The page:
However, Carter’s biggest failure occurred in relation to Afghanistan, a blot on an otherwise deeply peace-seeking Presidency. A key figure in his administration was Zbigniew Brzezinski, the National Security Advisor. Brzezinski’s Polish background left him deeply hostile towards the Soviets and in this role he advised Carter to try to get the Soviets embroiled in Afghanistan. This move is so important that we quote an interview Brzezinski gave in 1998, when he was full of himself and before 9/11 showed how disastrous this policy was to become.
Question: The former director of the CIA, Robert Gates, stated in his memoirs [“From the Shadows”], that American intelligence services began to aid the Mujahadeen in Afghanistan 6 months before the Soviet intervention. In this period you were the national security adviser to President Carter. You therefore played a role in this affair. Is that correct?
Brzezinski: Yes. According to the official version of history, CIA aid to the Mujahadeen began during 1980, that is to say, after the Soviet army invaded Afghanistan, 24 Dec 1979. But the reality, secretly guarded until now, is completely otherwise. Indeed, it was July 3, 1979 that President Carter signed the first directive for secret aid to the opponents of the pro-Soviet regime in Kabul. And that very day, I wrote a note to the President in which I explained to him that in my opinion this aid was going to induce a Soviet military intervention.
Q: Despite this risk, you were an advocate of this covert action. But perhaps you yourself desired this Soviet entry into war and looked to provoke it?
B: It isn’t quite that. We didn’t push the Russians to intervene, but we knowingly increased the probability that they would.
Q: When the Soviets justified their intervention by asserting that they intended to fight against a secret involvement of the United States in Afghanistan, people didn’t believe them. However, there was a basis of truth. You don’t regret anything today?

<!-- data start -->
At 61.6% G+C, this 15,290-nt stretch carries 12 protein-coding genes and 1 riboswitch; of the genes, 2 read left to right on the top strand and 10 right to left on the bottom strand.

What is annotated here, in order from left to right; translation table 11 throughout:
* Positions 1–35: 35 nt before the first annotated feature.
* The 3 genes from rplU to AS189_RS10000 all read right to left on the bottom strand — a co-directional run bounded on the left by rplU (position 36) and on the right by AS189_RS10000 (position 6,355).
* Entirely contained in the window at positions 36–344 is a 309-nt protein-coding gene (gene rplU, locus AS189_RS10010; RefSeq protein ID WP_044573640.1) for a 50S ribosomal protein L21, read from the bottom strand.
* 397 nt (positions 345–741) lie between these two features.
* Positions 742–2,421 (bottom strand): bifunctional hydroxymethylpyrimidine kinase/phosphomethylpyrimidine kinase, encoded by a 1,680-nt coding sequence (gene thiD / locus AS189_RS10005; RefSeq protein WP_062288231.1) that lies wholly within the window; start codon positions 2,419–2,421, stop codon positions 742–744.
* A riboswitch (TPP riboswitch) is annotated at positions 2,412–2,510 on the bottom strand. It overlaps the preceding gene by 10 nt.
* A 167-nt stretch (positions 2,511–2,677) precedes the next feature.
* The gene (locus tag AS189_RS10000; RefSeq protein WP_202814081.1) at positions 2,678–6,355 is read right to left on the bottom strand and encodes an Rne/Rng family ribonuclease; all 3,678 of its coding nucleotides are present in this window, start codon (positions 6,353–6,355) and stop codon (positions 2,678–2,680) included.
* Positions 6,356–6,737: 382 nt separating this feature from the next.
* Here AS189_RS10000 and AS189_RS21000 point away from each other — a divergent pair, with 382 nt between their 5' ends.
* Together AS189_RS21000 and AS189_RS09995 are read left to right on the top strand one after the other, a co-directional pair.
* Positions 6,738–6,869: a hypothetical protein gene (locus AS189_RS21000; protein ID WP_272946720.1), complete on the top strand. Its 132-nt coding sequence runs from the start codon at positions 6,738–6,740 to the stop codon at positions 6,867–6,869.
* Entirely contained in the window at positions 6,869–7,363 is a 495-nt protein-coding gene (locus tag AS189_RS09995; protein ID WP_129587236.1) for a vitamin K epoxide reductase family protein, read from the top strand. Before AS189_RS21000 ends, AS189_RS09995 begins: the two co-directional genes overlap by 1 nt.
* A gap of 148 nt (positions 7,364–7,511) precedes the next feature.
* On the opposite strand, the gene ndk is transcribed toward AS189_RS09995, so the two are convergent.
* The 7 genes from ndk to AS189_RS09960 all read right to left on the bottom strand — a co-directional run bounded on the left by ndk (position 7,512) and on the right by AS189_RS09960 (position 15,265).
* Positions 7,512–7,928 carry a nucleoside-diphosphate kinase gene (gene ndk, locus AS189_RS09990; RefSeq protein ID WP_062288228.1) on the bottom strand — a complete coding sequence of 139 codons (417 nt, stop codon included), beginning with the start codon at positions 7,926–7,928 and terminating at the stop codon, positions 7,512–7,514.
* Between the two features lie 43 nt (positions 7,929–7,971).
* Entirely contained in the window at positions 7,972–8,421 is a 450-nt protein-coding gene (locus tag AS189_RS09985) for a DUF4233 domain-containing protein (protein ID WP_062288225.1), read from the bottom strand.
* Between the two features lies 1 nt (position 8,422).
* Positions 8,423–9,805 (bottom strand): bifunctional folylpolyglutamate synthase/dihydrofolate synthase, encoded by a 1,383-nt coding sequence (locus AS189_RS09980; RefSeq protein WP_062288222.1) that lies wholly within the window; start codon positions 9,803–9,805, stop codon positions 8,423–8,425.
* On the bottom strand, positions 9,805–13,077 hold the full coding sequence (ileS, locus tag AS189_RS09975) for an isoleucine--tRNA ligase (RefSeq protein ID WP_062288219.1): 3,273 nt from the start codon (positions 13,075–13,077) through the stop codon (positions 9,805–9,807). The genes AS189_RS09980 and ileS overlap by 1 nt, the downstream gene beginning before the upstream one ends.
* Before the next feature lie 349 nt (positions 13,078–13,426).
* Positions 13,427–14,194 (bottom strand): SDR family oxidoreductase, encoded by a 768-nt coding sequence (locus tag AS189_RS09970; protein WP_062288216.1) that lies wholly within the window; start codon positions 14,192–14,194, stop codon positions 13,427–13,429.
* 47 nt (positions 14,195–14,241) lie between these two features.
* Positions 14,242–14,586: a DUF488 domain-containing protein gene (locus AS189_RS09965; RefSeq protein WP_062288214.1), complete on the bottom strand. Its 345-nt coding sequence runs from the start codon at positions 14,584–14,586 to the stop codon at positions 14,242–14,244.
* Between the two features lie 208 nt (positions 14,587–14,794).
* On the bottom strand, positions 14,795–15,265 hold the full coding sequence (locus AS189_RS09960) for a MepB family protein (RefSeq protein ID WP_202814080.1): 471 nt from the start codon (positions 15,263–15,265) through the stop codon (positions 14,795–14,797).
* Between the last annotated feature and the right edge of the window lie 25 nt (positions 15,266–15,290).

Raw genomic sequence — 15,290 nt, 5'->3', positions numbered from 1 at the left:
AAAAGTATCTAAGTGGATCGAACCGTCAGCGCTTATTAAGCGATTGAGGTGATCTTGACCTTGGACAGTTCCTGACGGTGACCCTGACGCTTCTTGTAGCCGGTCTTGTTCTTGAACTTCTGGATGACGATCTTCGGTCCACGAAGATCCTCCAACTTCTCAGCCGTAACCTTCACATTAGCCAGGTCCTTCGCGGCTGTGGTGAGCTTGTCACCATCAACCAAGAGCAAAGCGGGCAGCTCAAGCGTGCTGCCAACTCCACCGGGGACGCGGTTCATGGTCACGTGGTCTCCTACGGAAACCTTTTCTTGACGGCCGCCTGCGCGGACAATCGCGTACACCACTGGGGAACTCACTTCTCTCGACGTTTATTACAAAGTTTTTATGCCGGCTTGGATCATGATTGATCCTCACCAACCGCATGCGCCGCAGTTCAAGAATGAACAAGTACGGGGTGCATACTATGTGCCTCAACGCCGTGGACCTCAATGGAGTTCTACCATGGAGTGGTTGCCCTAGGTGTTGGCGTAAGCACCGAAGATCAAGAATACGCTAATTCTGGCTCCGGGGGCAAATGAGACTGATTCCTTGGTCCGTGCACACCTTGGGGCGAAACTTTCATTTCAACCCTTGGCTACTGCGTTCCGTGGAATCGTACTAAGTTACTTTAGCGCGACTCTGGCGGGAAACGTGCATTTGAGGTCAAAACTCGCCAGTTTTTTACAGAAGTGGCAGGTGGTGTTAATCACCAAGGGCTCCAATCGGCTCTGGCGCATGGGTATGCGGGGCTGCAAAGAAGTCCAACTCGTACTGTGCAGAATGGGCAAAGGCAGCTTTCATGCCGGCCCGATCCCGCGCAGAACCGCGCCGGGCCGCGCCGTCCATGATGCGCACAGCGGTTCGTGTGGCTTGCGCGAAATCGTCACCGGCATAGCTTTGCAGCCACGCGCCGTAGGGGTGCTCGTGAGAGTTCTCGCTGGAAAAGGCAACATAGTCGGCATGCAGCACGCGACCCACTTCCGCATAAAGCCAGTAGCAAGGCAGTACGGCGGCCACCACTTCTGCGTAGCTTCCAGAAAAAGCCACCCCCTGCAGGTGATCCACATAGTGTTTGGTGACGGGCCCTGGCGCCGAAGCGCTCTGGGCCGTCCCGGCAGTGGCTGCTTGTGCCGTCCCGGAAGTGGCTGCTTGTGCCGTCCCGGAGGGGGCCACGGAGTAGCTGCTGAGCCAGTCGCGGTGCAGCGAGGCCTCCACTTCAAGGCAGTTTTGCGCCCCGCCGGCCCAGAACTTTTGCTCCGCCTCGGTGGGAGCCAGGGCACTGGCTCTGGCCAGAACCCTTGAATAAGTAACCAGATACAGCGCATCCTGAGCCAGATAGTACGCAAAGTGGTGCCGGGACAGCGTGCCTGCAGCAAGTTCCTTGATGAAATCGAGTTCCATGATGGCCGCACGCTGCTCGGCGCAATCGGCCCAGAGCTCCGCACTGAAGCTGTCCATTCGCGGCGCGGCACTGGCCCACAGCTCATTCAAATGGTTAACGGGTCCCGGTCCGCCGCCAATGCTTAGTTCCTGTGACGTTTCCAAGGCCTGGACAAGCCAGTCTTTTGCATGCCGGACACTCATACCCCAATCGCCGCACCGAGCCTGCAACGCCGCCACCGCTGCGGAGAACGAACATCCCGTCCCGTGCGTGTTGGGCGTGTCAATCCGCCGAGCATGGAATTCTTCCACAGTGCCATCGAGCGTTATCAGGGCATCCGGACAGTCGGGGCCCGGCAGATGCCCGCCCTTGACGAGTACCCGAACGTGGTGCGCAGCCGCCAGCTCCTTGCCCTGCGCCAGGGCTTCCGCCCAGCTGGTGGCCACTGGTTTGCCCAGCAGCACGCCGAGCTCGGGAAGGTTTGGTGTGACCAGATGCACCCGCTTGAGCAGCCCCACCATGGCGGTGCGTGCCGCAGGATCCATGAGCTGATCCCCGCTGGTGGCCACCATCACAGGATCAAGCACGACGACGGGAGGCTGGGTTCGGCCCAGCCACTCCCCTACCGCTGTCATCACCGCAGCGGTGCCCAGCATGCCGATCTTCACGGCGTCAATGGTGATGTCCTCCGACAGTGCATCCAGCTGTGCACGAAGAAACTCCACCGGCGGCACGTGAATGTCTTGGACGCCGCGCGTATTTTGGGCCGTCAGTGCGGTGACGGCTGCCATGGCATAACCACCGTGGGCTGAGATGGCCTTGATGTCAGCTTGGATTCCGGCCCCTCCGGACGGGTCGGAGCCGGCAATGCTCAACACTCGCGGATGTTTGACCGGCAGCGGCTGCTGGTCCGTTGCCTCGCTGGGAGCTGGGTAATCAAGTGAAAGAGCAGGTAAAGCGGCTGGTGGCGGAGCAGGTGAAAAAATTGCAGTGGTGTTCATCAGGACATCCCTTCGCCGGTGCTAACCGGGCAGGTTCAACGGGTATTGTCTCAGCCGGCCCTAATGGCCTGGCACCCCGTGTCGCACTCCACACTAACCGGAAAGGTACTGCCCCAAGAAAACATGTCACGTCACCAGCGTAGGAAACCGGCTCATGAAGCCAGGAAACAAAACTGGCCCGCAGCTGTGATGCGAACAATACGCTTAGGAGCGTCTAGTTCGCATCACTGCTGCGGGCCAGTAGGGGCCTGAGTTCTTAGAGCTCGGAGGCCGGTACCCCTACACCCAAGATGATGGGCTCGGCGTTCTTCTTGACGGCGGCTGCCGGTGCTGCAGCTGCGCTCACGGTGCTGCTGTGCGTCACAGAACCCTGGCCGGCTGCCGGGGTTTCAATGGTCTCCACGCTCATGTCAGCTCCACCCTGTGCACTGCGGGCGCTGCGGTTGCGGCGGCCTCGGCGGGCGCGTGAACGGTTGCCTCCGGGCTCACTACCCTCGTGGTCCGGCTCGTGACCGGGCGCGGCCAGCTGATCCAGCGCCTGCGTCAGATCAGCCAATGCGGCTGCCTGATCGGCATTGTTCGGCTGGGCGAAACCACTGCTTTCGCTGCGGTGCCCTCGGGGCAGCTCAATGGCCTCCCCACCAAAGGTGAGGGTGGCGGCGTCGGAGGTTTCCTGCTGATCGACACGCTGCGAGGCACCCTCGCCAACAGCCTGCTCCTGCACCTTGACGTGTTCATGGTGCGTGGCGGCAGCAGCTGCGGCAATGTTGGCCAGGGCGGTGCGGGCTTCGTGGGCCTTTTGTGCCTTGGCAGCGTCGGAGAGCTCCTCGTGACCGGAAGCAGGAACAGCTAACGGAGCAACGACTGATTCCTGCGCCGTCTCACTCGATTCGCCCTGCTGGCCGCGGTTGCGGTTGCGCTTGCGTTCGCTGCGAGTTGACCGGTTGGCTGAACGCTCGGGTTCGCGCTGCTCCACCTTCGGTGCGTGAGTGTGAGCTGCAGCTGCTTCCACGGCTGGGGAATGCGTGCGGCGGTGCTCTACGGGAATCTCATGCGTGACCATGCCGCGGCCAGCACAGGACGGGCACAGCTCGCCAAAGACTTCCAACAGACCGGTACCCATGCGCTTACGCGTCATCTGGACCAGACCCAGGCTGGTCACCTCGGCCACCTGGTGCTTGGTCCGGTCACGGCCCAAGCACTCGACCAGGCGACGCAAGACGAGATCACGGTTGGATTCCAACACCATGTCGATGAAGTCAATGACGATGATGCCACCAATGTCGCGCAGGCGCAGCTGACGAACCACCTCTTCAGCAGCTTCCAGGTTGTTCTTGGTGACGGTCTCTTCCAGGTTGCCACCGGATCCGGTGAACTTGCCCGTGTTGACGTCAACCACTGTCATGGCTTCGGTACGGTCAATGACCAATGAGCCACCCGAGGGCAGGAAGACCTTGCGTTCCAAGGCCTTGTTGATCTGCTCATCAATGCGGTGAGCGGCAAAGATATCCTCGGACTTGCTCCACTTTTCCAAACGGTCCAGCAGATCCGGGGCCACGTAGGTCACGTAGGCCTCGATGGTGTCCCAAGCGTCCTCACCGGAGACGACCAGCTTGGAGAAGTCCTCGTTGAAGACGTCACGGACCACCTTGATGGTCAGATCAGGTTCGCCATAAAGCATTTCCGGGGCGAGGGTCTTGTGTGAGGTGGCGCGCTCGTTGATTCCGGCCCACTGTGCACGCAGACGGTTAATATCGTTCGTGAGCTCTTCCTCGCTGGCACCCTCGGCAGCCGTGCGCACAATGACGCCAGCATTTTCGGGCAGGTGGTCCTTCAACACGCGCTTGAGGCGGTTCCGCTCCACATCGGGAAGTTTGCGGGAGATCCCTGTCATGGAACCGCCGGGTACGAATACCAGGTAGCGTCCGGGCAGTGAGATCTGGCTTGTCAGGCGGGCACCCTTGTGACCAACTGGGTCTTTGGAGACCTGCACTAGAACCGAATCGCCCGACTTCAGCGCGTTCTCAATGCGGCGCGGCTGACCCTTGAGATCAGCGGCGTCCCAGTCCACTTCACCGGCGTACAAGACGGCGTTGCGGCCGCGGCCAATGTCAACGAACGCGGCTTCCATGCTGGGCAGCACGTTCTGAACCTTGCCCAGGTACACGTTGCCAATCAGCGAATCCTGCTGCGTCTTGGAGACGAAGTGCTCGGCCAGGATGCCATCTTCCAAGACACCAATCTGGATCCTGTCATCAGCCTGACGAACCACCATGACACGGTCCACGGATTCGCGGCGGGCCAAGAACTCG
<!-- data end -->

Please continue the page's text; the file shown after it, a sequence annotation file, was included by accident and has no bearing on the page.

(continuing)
B: Regret what? That secret operation was an excellent idea. It had the effect of drawing the Russians into the Afghan trap and you want me to regret it? The day that the Soviets officially crossed the border, I wrote to President Carter. We now have the opportunity of giving to the USSR its Vietnam War. Indeed, for almost 10 years, Moscow had to carry on a war unsupportable by the government, a conflict that brought about the demoralization and finally the breakup of the Soviet empire.
Q: And neither do you regret having supported the Islamic fundamentalism, having given arms and advice to future terrorists?
B: What is most important to the history of the world? The Taliban or the collapse of the Soviet empire? Some stirred-up Moslems or the liberation of Central Europe and the end of the cold war?
Q: Some stirred-up Moslems? But it has been said and repeated Islamic fundamentalism represents a world menace today.
The verdict of history now would be a long way from Brzezinski’s triumphalism, because with divine irony Afghanistan has now become the United States’ second Vietnam. So this is where the 30 year militarisation of the Taliban really started, with the United States. The move was a “success”. The USSR did intervene. With Reagan the intervention grew bigger involving billions spent on weapons and training. A million rifles and other equipment were pumped in to the Taliban and after a protracted war, eventually the USSR withdrew. By then groups were trained in militarism and had forgotten other occupations. 9/11 took place, and the body bags come home to the United States and Britain, and we grieved our dead. As Jesus said, “Those who take the sword will perish by the sword.”
That was Carter’s greatest failure, but he had already been weakened by the munitions industry, the military, the CIA and widespread disinformation, and the arms bonanza under Reagan and Thatcher was to take place.